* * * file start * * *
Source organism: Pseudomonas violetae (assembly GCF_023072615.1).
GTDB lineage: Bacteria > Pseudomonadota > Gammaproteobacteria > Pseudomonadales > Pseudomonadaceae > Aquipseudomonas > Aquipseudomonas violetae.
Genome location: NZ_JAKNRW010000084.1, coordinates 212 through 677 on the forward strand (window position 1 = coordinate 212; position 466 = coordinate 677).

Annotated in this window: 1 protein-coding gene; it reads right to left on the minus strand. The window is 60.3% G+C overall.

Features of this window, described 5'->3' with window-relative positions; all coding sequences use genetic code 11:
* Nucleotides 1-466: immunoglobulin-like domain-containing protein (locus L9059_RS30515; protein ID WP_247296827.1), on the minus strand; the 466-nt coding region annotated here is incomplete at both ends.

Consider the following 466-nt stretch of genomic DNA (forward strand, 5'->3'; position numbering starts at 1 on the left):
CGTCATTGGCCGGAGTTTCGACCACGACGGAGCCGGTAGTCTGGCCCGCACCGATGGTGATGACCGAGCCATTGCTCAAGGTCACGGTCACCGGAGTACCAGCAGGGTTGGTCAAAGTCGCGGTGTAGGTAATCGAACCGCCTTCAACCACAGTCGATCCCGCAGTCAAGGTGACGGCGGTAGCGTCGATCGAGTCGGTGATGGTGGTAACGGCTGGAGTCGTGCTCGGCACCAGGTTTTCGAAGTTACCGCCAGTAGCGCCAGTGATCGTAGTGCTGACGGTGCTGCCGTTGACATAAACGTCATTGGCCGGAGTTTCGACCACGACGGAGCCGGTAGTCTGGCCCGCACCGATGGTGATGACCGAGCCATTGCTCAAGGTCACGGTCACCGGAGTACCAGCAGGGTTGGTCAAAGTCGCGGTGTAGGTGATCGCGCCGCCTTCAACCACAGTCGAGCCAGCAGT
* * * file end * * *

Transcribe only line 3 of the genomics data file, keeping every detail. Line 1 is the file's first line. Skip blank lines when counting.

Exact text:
Genome location: NZ_JAKNRW010000084.1, coordinates 212 through 677 on the forward strand (window position 1 = coordinate 212; position 466 = coordinate 677).